Helicobacter pylori infection has been correlated with low serum ferritin and iron deficiency.
As a secondary analysis of a study of H. pylori reinfection, we investigated the association of H. pylori infection and the effect of its eradication on serum ferritin and iron deficiency.
Dr Karen Miernyk and colleagues from Alaska, USA reported that Alaska Native adults undergoing esophagogastroduodenoscopy had sera collected, and a 13C urea breath test was performed.
Those H. pylori positive were treated with an antibiotic regime.
Those who tested negative 2 months after treatment were evaluated at 4, 6, 12, and 24 months by urea breath test, and serum ferritin with an immunoradiometric assay.
The researchers excluded persons from further analysis if they were prescribed iron by their provider.
|19 out of 121 H. pylori-positive persons had iron deficiency |
The research team measured serum ferritin for 241 persons, 121 out of 241 were H. pylori positive.
The doctors examined that the geometric mean ferritin for persons with and without H. pylori infection was 37 μg/L and 50 μg/L, respectively.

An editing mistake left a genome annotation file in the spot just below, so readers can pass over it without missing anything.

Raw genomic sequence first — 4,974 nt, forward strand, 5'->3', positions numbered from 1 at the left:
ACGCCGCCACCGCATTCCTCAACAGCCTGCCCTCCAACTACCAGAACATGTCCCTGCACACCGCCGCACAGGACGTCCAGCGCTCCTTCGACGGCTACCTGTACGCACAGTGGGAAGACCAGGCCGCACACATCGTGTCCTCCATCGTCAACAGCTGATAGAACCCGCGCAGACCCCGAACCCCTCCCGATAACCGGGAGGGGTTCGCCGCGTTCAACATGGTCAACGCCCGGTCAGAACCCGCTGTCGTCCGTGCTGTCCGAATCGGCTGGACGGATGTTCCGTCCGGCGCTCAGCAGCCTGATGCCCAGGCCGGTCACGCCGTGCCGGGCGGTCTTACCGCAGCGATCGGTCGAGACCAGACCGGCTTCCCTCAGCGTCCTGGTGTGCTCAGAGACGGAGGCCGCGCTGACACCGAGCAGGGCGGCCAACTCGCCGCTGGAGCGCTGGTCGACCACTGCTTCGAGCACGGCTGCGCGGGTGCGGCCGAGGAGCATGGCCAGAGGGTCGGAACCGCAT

At enrollment, 19 out of 121 H. pylori-positive persons had iron deficiency compared with 8 out of 120 H. pylori negative.
The researchers noted that among 66 persons tested at 24 months, the geometric mean ferritin was higher at 24 months versus enrollment.
The team noted that 6 of 11 persons with iron deficiency at enrollment no longer had iron deficiency, and had a higher geometric mean ferritin 24 months after treatment.
Dr Miernyk's team commented "H. pylori infection was correlated with lower serum ferritin and iron deficiency."
"After H. pylori eradication, serum ferritin increased and approximately half of persons resolved their iron deficiency."
"Testing for H. pylori infection and subsequent treatment of those positive could be considered in persons with unexplained iron deficiency."